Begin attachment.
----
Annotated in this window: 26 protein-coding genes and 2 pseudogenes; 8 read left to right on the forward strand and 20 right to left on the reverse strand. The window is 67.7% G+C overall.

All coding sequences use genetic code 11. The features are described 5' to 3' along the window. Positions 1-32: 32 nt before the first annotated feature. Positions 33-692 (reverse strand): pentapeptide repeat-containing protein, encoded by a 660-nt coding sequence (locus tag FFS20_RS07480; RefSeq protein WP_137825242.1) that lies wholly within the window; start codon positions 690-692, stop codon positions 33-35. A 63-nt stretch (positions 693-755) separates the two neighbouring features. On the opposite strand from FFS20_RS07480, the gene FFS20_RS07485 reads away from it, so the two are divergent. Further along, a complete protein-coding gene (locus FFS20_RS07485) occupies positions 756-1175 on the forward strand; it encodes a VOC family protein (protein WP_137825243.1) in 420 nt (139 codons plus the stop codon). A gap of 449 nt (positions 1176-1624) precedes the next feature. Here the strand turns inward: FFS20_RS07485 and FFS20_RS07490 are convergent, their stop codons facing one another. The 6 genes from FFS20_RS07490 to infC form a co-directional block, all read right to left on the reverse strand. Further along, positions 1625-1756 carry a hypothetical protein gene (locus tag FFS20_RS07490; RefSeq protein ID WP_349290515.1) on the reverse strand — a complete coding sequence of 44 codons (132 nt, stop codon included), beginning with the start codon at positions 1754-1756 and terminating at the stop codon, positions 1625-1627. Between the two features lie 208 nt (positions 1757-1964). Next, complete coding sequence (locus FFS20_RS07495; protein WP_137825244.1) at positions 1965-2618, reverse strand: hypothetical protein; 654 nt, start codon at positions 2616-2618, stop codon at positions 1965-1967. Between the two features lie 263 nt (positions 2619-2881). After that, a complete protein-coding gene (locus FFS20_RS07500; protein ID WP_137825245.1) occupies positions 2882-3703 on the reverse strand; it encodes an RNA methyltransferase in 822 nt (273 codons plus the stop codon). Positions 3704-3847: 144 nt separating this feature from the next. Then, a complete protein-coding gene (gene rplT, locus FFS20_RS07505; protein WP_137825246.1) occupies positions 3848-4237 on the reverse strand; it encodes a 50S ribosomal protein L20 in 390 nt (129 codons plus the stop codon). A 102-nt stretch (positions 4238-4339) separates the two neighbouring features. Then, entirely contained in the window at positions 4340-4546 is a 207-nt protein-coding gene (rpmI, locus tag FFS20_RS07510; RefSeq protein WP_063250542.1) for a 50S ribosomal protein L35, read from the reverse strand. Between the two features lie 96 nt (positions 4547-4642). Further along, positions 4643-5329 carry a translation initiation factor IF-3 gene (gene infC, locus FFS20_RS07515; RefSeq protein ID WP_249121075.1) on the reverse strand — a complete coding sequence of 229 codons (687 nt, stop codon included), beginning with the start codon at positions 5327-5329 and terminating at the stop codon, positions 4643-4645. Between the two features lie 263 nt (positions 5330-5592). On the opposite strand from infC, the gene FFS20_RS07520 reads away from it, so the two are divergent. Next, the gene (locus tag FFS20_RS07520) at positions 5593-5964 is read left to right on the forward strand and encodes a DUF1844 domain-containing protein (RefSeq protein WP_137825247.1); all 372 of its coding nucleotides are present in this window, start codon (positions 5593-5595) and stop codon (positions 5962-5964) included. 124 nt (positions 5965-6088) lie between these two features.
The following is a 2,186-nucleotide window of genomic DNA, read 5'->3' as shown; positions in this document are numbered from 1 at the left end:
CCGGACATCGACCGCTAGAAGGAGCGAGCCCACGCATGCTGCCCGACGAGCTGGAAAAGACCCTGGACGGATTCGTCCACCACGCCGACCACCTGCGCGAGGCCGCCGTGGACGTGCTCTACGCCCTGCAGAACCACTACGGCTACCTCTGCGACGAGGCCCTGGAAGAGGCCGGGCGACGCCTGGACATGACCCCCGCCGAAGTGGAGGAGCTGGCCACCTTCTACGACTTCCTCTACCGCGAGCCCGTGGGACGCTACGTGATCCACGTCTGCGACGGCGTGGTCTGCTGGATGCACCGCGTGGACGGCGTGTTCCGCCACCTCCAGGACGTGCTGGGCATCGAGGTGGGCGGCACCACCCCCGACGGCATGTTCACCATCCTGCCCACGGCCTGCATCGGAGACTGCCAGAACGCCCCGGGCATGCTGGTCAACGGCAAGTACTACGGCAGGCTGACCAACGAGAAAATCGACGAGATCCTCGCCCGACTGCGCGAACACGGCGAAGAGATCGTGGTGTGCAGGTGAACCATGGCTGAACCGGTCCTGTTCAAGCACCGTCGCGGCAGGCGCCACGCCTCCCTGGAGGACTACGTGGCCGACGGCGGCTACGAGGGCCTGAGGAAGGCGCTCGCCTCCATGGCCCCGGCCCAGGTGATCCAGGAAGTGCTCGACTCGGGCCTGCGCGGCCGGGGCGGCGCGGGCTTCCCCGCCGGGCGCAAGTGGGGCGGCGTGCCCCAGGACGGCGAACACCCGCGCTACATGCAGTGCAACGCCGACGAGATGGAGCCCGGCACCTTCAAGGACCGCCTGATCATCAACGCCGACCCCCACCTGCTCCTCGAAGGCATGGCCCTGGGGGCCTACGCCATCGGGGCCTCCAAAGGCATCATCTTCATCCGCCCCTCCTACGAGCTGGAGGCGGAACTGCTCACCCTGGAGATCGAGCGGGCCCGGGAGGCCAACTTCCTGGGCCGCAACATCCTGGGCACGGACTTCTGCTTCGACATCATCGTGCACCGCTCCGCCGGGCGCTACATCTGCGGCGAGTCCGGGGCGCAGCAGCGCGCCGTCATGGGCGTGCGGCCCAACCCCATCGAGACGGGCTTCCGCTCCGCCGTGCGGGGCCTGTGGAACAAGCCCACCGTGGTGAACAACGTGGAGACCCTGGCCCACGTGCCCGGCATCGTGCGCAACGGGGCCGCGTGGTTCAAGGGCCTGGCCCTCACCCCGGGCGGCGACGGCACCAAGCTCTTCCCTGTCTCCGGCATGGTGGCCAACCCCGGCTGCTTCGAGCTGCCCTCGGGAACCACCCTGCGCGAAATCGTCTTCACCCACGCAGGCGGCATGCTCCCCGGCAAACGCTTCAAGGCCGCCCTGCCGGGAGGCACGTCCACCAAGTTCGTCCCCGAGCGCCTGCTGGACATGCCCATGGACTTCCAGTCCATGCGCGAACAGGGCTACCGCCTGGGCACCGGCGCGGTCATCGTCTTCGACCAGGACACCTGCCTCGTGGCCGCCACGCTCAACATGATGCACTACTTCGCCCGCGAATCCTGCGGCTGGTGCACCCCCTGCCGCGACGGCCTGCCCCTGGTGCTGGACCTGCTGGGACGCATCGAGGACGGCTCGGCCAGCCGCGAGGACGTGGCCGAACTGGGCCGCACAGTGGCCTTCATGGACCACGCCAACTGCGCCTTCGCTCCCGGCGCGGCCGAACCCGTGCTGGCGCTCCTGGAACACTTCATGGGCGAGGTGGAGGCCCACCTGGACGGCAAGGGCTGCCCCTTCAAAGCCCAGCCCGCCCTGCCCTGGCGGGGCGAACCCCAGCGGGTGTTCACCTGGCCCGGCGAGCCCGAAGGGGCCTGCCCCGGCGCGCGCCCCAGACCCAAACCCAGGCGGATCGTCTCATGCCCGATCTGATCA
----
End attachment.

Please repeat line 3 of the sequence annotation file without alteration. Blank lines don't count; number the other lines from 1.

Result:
The following is a 2,186-nucleotide window of genomic DNA, read 5'->3' as shown; positions in this document are numbered from 1 at the left end: